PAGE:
This blog touches on many of the themes which test consultant Paul Gerrard and I will cover in our upcoming webcast “Transform Your Testing for Digital Assurance”. To find out more and book your place, please click here.

The Standish Group’s Chaos Report has always made for uncomfortable reading for anyone responsible for software projects. Since 1994, it has painted a consistently grim picture, and the 2016 report is no different: 52% of projects in 2015 were judged to be “challenged” and 19% failed. For projects at large companies, just 9% are “successful”.

Moving to a value-driven delivery model

What has changed, however, is the definition of “challenged”. Projects are no longer judged solely on whether they are delivered on time and within budget, but must also deliver value to be “successful”.

This reflects a broader shift in understanding, whereby 78% of enterprises believe that value-driven delivery business models are needed to respond to disruption in the next 3 years.

However, delivering value appears to be as hard, if not harder, than delivering on time and within budget. The average large project runs 45% over budget and 7% over time but delivers a massive 56% less value than expected. A 2015 study published in the Harvard Business Review similarly found that 75% of cross-functional teams do not meet customer expectations while also staying within the planned budget and on schedule.

An incompatible triad?

Fundamental changes are needed at key points within the software delivery pipeline, to eliminate bottlenecks while delivering what the user actually wants.

The first thing is to understand what value looks like to your customers, and this returns to the need to establish upfront knowledge of the desired functionality through accurate requirements.

The requirements must also be reactive, being iteratively updated to reflect the latest user needs, and the dedicated design phase and monolithic documents which before stood at the start of Waterfall projects have often been replaced by a constant barrage of user stories and change requests.

However, these stories are still typically blocks of text, from open text fields in project management tools to written email requests. This brings you back to natural language, far removed from the logic of a system which needs to be developed and tested, while much research suggests that the majority of defects hark back to the design phase.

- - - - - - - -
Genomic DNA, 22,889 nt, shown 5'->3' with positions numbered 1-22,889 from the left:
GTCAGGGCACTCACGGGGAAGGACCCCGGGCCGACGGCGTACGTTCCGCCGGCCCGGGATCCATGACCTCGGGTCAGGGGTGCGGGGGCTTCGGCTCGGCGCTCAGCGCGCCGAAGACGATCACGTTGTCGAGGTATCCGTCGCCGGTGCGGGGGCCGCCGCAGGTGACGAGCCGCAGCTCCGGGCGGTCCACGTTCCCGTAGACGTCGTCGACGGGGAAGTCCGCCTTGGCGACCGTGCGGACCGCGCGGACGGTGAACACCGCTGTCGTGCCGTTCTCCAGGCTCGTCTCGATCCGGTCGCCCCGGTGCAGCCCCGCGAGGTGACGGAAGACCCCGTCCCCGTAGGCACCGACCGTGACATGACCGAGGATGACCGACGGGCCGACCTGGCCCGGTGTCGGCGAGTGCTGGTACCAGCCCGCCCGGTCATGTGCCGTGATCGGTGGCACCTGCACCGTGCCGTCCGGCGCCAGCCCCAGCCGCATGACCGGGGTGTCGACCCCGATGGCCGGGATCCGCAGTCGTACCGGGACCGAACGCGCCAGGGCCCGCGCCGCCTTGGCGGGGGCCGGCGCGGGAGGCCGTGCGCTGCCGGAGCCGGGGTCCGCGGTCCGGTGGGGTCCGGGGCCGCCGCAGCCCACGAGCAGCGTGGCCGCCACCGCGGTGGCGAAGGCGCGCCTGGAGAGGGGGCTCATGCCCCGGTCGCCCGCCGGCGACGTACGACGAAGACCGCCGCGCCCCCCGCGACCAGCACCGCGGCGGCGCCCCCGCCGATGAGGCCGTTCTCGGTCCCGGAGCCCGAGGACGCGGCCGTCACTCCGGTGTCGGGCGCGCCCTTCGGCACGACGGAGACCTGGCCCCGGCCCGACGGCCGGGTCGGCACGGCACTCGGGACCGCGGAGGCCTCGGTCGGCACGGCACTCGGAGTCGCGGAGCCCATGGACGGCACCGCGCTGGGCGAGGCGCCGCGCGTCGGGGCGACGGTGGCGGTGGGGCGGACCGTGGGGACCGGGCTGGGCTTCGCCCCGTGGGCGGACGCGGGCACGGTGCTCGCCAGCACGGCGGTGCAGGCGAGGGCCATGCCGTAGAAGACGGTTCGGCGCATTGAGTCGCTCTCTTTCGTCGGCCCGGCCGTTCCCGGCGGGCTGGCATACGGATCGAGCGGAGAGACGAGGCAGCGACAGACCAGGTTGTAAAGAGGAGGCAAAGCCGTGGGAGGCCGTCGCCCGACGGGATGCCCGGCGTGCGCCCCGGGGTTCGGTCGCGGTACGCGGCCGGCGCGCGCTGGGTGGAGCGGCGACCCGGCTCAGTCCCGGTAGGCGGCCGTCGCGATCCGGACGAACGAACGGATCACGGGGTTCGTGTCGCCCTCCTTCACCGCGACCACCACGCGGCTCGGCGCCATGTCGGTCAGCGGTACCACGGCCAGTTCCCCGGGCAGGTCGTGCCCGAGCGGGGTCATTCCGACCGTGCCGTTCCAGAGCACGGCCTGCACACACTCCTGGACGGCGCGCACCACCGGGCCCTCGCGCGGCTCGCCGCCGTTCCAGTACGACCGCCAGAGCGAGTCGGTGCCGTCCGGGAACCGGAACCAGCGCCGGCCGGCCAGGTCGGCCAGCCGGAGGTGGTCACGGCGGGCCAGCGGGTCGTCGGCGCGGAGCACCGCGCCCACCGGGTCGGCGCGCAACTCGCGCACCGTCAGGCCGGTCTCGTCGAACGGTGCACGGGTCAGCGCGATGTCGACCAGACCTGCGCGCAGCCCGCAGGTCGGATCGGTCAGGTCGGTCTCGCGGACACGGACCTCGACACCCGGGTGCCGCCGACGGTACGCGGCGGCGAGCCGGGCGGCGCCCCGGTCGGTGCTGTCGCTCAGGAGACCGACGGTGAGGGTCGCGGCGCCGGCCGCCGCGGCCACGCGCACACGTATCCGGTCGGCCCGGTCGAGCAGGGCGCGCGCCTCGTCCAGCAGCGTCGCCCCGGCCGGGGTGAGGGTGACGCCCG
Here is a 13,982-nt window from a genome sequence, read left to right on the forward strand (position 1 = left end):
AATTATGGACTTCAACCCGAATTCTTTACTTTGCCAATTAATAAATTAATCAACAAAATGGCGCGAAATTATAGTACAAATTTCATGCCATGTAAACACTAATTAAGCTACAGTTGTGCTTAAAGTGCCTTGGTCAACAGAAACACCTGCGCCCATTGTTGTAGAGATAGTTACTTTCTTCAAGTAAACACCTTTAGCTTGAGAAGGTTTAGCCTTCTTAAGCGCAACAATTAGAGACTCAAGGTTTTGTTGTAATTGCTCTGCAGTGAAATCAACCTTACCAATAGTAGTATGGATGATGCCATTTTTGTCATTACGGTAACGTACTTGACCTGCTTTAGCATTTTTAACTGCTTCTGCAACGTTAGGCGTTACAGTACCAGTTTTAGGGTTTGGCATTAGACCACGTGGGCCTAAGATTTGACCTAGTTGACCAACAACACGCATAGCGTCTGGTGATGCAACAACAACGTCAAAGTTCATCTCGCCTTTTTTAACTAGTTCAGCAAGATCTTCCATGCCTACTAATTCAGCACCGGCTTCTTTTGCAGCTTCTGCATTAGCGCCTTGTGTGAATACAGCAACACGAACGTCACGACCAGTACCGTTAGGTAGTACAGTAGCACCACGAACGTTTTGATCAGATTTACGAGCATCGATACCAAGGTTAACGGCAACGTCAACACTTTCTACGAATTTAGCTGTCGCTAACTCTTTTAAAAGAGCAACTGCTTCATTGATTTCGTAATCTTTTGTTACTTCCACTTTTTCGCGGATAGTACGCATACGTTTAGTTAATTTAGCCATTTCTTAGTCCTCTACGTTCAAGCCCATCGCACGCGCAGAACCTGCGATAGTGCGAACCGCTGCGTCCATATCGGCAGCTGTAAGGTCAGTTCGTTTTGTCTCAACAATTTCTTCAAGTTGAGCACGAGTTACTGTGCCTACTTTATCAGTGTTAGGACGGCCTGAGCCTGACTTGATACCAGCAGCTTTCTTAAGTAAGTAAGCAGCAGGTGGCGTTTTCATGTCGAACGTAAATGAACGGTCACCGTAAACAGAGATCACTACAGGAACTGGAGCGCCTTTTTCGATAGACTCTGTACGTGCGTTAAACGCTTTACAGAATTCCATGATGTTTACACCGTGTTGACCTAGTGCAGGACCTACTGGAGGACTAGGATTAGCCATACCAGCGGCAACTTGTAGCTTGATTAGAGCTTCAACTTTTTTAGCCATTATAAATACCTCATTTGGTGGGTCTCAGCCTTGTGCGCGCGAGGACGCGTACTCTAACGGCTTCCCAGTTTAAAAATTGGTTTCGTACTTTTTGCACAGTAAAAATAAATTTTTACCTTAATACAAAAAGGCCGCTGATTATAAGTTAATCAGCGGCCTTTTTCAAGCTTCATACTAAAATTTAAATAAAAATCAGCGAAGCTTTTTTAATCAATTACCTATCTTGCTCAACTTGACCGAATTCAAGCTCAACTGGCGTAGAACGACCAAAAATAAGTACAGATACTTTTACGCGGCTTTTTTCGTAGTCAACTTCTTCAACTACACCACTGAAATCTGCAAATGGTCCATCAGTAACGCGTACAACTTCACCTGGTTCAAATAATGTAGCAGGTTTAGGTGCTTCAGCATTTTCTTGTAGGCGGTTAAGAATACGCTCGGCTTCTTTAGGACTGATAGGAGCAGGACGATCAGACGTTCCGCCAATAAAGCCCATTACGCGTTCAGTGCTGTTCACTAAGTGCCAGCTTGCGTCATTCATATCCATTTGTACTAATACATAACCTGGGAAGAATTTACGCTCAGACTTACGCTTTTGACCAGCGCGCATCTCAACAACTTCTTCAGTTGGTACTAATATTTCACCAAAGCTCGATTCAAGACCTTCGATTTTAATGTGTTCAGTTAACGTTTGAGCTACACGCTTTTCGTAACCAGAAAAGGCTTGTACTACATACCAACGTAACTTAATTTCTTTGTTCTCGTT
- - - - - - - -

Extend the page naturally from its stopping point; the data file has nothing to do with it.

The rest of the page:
Within the same sprint or iteration, a change captured in the requirements must be tested sufficiently enough to provide the assurance that the desired user needs have actually been reflected in the code. However, testing is another area which can rarely keep up with the rate of change.

Typical bottlenecks in a sequential approach.

When the user needs change, the test assets must be updated and kept in alignment. This is again manual and time-consuming, as the assets are not traceable back to the design itself. Technical debt of three or more iterations is common, meaning that new functionality is essentially left untested.

A requirements-driven approach to value-driven delivery

For testing to be able to deliver value on time and within budget, the requirements gathering process must first be fundamentally improved. Model-Based approaches offer a way to capture user needs accurately, while carrying the substantial benefit that tests can be generated from the model.

Flowchart modelling provides the required mathematical precision for automated test creation, while offering the substantial benefit that flowcharting can be used by technical and non-technical stakeholders together. BAs, for instance, can formulate functional requirements similar to VISIO and BPMN diagrams, before developers and testers add additional functional logic and link the sub-processes under the master.

Tests are equivalent to paths through the flowchart, and can be generated using coverage algorithms to test every logically distinct path in the smallest set of tests possible:

Generating the smallest set of tests needed to cover a requirements model of the system under test.

Meanwhile, with a tool like CA Agile Requirements Designer, a configuration file can be assigned to the flow to generate automated test scripts, data and virtual data at the same time as the optimized tests.

Testers therefore have everything they need for rigorous testing, derived directly from the design itself. The test assets can therefore be maintained at the same time as the design, using impact analysis to identify and update any tests impacted by a change system wide.

Changing user needs can be accurately and quickly reflected in the design, at the same time as testing that the changes have been reflected accurately in the code. Rigorous testing can therefore keep up with constantly changing user needs, validating that value has been delivered to both user and organization.

Generating the smallest set of tests needed to cover a requirements model of the system under test.

The “Transform Your Testing for Digital Assurance” webcast will take place 7th December, 4pm GMT/ 5pm CET / 11am ET. Book your place here.